The best way to picture the London intelligentsia is as an outwardly respectable Edwardian family at the dinner table. Many subjects are taboo, so sexually rapacious uncles and demented aunts are never mentioned. The dependence of the family’s lavish income on the labour and taxes of others is always forgotten. It seems a traditional scene, but today’s intelligentsia break with old bourgeois patterns in only one respect. Rather than engage in small talk, the family denounces the immorality of others. Everyone else is either gullible or wicked while only their motives are pure. This unbending self-belief ensures that self-satisfaction trumps self-examination and the self-improvement that goes with it.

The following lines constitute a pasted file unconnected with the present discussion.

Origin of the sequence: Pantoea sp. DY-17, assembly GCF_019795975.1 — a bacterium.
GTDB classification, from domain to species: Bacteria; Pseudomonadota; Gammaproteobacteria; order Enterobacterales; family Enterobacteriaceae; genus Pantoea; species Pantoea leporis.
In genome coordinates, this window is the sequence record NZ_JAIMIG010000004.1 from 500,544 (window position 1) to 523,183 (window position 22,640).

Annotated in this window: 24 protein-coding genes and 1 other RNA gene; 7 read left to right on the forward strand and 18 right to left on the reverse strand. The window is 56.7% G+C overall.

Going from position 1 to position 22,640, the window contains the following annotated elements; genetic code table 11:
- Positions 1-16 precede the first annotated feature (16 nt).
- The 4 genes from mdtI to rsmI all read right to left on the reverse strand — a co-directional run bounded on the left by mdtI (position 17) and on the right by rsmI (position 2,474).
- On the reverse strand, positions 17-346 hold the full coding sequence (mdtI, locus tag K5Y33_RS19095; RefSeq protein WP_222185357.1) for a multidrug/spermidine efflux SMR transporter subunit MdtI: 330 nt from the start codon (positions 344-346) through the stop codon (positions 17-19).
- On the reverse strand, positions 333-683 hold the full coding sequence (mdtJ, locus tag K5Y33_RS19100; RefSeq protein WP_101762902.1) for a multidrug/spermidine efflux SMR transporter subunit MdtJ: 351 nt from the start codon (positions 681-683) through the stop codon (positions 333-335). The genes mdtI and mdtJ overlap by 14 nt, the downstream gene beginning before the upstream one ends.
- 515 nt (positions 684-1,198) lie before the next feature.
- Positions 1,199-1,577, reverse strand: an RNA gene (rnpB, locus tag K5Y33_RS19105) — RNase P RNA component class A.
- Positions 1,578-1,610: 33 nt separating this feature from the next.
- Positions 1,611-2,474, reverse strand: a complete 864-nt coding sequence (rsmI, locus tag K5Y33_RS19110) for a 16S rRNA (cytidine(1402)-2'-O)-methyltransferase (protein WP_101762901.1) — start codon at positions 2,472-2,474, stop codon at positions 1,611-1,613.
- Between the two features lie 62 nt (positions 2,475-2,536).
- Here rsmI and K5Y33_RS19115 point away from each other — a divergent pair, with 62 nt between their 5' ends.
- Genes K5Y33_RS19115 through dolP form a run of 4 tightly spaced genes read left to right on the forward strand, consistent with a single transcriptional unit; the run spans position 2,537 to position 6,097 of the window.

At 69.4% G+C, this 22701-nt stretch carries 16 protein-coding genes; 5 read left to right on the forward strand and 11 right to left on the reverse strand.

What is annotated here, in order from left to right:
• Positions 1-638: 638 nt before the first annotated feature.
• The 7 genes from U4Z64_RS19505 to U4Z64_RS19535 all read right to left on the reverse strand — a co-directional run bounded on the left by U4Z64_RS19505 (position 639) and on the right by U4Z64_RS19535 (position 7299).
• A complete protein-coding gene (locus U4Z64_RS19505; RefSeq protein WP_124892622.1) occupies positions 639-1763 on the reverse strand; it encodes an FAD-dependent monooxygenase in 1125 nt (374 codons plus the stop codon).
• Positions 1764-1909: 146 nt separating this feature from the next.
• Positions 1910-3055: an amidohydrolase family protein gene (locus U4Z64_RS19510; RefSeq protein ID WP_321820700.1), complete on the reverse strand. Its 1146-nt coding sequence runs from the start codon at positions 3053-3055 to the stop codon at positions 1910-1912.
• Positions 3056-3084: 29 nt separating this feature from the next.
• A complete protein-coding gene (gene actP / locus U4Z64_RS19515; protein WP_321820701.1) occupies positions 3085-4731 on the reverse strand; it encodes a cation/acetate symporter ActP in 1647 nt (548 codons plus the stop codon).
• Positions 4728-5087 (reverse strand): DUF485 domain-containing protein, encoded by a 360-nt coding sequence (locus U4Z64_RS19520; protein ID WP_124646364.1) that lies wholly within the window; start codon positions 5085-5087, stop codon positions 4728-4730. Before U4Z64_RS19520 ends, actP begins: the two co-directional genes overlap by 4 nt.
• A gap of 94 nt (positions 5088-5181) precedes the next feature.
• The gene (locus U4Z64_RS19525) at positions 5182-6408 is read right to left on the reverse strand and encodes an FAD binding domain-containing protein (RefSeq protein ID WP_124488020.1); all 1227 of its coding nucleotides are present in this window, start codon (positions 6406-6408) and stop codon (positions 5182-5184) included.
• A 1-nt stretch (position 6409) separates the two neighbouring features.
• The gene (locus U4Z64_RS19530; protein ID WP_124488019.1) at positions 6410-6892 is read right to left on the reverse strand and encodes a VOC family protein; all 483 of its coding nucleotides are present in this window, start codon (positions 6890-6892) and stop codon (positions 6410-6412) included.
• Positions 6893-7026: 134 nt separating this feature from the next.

When Corin Redgrave died, the BBC might have ignored his politics. Actors, by definition, repeat other people’s words. Nothing they thought or did offstage prevented Corin from being a good actor and his sister Vanessa a great one.
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